Enthused by higher than expected GDP numbers in the fourth quarter of 2022-23, Chief Economic Adviser (CEA) V Anantha Nageswaran on Wednesday said India's economic growth may exceed the initial estimate of 6.5 per cent in the current fiscal and the country can look for another year of solid economic performance.
The real GDP growth for 2022-23 is higher compared to the growth projections by various international agencies, reflecting the strong resilience of the Indian economy.
India's economy grew by 6.1 per cent in the January-March quarter of 2022-23, pushing the annual growth rate to 7.2 per cent on account of better performance by agriculture, manufacturing, mining and construction sectors.
India was the fastest-growing major economy over the last fiscal and in the quarter ending March 2023 as well, he said, adding, growth in the year was driven by robust private consumption and a sustained increase in capital formation.
Briefing media on the quarterly numbers, Nageswaran said the risk to the projected 6.5 per cent GDP number is evenly balanced and there is a good chance of this number may be exceeded in the current fiscal.
In the latest monthly economic report released in the third week of May, he said, "We did say that, while in the economic survey, we mentioned that 6.5 per cent was our target or an estimate of the real GDP growth for this financial year but we also mentioned that the risks to the downside were higher.
"But now we are prepared to stick our neck out one more time and say that the risks to 6.5 per cent are probably more evenly balanced. There is as good a chance that this number may be exceeded as there is a chance that reality may undershoot this number. So, we are prepared to say that the risks are more evenly balanced than what we felt four months ago."
High frequency indicators for industry, services, external sector, fiscal and credit growth are all pointing to sustain momentum in the economy, he said, adding that growth prospects, therefore, appear bright.
External factors as per the RBI's annual report pose downside risks because of the geopolitics situation, oil production and potential for further monetary tightening in some developed countries and with that the attendant risks of further financial stress.
He also said that private sector capital formation is beginning to unfold as indicated by the March financial number of the corporate sector.
Gross Fixed Capital Formation (GFCF) has been a major growth driver in Q4 of 2022-23, with its share in GDP (at 2011-12 prices) being at 10-year high of 35.3 per cent in Q4 of 2022-23, as crowding-in of private sector investment by public sector investment picks up pace.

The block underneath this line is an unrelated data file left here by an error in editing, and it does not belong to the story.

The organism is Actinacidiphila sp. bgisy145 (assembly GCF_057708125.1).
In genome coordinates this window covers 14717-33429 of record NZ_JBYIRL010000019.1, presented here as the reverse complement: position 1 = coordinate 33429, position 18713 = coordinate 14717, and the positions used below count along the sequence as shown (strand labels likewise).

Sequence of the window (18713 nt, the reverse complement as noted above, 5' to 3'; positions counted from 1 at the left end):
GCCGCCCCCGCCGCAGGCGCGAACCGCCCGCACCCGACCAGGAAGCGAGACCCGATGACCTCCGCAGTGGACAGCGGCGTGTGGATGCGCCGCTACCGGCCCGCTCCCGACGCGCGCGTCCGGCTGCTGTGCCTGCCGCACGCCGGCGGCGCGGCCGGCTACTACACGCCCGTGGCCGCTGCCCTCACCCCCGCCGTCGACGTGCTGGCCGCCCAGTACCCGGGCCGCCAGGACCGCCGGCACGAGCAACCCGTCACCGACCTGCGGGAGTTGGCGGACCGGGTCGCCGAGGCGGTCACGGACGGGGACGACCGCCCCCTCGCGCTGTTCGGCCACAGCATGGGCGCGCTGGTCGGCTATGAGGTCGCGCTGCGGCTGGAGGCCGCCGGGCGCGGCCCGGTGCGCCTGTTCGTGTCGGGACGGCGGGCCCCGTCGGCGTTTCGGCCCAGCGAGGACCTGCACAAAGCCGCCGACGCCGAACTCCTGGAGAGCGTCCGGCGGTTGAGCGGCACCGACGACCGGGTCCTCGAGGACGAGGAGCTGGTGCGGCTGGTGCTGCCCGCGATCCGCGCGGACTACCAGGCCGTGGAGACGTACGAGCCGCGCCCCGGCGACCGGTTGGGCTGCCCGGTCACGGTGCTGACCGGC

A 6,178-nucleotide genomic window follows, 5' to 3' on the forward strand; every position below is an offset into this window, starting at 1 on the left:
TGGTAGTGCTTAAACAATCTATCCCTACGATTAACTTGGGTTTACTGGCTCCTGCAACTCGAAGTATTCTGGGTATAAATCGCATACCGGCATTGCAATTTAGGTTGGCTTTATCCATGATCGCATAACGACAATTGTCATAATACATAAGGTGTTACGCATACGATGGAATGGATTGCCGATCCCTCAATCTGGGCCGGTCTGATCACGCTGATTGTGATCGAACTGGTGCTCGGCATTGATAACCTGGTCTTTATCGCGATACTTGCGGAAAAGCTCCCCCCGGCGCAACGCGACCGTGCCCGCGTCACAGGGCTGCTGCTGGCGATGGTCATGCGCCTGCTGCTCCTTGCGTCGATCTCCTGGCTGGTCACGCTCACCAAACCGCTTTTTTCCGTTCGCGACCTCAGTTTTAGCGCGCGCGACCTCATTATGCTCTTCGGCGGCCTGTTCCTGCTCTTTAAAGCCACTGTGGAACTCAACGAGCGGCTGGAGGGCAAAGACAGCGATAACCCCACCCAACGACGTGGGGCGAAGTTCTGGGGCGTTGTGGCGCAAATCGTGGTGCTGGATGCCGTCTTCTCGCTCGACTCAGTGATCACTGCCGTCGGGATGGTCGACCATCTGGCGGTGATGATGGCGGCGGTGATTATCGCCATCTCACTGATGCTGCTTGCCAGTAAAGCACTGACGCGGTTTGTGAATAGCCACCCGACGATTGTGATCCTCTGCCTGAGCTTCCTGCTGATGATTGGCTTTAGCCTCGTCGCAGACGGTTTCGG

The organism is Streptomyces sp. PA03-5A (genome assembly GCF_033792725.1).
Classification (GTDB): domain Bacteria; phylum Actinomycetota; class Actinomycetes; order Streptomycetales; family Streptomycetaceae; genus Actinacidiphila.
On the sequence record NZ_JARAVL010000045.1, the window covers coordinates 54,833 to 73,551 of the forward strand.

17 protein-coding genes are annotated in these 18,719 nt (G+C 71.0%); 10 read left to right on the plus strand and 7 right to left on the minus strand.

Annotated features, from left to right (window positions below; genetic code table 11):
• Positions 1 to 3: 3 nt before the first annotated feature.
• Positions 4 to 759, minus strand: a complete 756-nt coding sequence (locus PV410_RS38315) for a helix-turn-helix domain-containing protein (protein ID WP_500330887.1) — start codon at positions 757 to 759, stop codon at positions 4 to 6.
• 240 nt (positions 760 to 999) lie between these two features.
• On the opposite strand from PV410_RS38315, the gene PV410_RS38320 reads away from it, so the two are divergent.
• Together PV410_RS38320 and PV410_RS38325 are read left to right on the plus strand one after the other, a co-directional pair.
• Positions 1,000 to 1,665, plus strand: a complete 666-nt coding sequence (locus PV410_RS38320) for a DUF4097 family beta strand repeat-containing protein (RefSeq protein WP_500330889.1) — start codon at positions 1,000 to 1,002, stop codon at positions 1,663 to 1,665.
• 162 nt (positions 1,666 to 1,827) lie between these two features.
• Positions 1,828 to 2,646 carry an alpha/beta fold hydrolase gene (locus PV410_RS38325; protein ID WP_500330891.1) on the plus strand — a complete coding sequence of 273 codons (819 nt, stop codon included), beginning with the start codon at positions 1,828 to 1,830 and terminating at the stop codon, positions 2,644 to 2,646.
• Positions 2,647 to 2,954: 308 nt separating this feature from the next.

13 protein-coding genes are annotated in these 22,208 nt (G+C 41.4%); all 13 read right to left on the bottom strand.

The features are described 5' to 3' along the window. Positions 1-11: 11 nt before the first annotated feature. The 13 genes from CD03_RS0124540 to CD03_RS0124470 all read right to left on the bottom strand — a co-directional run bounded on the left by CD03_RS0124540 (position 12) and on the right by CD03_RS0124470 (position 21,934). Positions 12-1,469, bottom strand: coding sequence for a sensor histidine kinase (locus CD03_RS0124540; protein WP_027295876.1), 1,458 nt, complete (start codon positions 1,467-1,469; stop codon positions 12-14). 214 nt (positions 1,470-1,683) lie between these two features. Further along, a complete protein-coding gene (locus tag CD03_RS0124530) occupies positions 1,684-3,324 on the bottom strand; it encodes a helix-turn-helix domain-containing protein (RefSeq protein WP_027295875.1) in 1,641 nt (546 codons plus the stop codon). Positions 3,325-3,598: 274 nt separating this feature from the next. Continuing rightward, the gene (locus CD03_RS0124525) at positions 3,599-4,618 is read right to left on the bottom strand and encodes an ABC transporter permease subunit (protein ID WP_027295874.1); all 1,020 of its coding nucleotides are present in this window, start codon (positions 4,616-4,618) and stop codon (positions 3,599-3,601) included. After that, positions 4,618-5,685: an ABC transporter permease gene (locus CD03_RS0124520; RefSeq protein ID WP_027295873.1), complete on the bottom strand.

He expected that private sector would continue to expand its investment plans as capacity utilisation in many sectors including steel and cement is reaching beyond 75 per cent.
Expanding public digital platforms along with the last mile connectivity and logistics reforms on the back of a sustained investment in infrastructure, which has grown by three times through public capex spending do provide important buffers against the external risks, he said.
"So we are very pleased to have been able to present a story of both sustained economic momentum combined with macro economic, financial and fiscal stability and we look forward to another year of solid economic performance by India," he said.
Last week, Reserve Bank Governor Shaktikanta Das had said the growth for 2022-23 is expected to be more than the advance estimate of 7 per cent.
As per the second advance estimate released by the National Statistical Office (NSO) in February, the economy is estimated to grow at 7 per cent in 2022-23 against 8.7 per cent in the preceding fiscal.
An increase in minimum support price (MSP) for major crops and a rise in the Mahatma Gandhi National Rural Employment Guarantee Scheme (MGNREGS) wage rate are expected to improve the financial security of rural households further and boost rural demand in the coming months, he said.
Rural consumption to benefit from stronger prospects in the agriculture sector, he added.
As far as the inflation outlook is concerned Nageswaran said it would trend towards 4 per cent helped by subdued commodity prices and good crop production.
There is a very high chance that the consumer price index inflation rate comes back and closer to the RBI's midpoint of 4 per cent rather than staying above 5 per cent in the course of the current financial year, he said.
Retail inflation declined from a peak of 7.8 per cent in April 2022 to an 18-month low of 4.7 per cent in April 2023, driven by a reduction in food and core inflation.
He also said that unseasonal rains are unlikely to impact the sowing prospects of the kharif crop.